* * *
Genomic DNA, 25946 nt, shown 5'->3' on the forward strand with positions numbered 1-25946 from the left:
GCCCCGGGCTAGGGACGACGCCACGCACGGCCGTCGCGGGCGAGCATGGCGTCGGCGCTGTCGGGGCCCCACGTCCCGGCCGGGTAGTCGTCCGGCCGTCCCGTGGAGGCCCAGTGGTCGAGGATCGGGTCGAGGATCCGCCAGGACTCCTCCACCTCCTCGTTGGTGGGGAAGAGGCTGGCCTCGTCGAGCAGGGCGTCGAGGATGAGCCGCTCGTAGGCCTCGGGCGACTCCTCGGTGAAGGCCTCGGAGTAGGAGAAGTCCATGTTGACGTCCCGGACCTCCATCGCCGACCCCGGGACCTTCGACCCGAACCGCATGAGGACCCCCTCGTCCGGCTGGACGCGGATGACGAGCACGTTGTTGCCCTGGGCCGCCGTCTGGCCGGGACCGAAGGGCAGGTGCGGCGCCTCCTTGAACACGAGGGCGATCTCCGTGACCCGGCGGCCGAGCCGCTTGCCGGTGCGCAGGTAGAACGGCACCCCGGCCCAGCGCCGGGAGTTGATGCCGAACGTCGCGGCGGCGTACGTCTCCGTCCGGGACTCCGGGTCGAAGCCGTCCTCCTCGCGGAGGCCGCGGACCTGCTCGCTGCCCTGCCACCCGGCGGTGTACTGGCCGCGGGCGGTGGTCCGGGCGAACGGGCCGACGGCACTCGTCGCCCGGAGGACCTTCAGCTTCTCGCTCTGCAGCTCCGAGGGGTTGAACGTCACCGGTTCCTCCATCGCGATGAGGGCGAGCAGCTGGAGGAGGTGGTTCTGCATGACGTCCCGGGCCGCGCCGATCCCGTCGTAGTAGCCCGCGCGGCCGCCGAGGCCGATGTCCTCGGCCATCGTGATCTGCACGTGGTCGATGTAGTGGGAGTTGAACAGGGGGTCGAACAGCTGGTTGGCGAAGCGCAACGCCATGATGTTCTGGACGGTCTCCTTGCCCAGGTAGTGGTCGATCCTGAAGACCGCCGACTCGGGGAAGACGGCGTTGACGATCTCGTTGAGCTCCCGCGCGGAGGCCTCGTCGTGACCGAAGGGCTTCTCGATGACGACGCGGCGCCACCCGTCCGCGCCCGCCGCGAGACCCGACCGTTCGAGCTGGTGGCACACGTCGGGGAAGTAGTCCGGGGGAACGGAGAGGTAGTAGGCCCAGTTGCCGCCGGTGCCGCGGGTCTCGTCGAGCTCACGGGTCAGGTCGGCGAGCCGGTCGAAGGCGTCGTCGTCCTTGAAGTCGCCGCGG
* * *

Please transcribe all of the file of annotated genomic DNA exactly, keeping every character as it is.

Genomic DNA, 25946 nt, shown 5'->3' on the forward strand with positions numbered 1-25946 from the left:
GCCCCGGGCTAGGGACGACGCCACGCACGGCCGTCGCGGGCGAGCATGGCGTCGGCGCTGTCGGGGCCCCACGTCCCGGCCGGGTAGTCGTCCGGCCGTCCCGTGGAGGCCCAGTGGTCGAGGATCGGGTCGAGGATCCGCCAGGACTCCTCCACCTCCTCGTTGGTGGGGAAGAGGCTGGCCTCGTCGAGCAGGGCGTCGAGGATGAGCCGCTCGTAGGCCTCGGGCGACTCCTCGGTGAAGGCCTCGGAGTAGGAGAAGTCCATGTTGACGTCCCGGACCTCCATCGCCGACCCCGGGACCTTCGACCCGAACCGCATGAGGACCCCCTCGTCCGGCTGGACGCGGATGACGAGCACGTTGTTGCCCTGGGCCGCCGTCTGGCCGGGACCGAAGGGCAGGTGCGGCGCCTCCTTGAACACGAGGGCGATCTCCGTGACCCGGCGGCCGAGCCGCTTGCCGGTGCGCAGGTAGAACGGCACCCCGGCCCAGCGCCGGGAGTTGATGCCGAACGTCGCGGCGGCGTACGTCTCCGTCCGGGACTCCGGGTCGAAGCCGTCCTCCTCGCGGAGGCCGCGGACCTGCTCGCTGCCCTGCCACCCGGCGGTGTACTGGCCGCGGGCGGTGGTCCGGGCGAACGGGCCGACGGCACTCGTCGCCCGGAGGACCTTCAGCTTCTCGCTCTGCAGCTCCGAGGGGTTGAACGTCACCGGTTCCTCCATCGCGATGAGGGCGAGCAGCTGGAGGAGGTGGTTCTGCATGACGTCCCGGGCCGCGCCGATCCCGTCGTAGTAGCCCGCGCGGCCGCCGAGGCCGATGTCCTCGGCCATCGTGATCTGCACGTGGTCGATGTAGTGGGAGTTGAACAGGGGGTCGAACAGCTGGTTGGCGAAGCGCAACGCCATGATGTTCTGGACGGTCTCCTTGCCCAGGTAGTGGTCGATCCTGAAGACCGCCGACTCGGGGAAGACGGCGTTGACGATCTCGTTGAGCTCCCGCGCGGAGGCCTCGTCGTGACCGAAGGGCTTCTCGATGACGACGCGGCGCCACCCGTCCGCGCCCGCCGCGAGACCCGACCGTTCGAGCTGGTGGCACACGTCGGGGAAGTAGTCCGGGGGAACGGAGAGGTAGTAGGCCCAGTTGCCGCCGGTGCCGCGGGTCTCGTCGAGCTCACGGGTCAGGTCGGCGAGCCGGTCGAAGGCGTCGTCGTCCTTGAAGTCGCCGCGG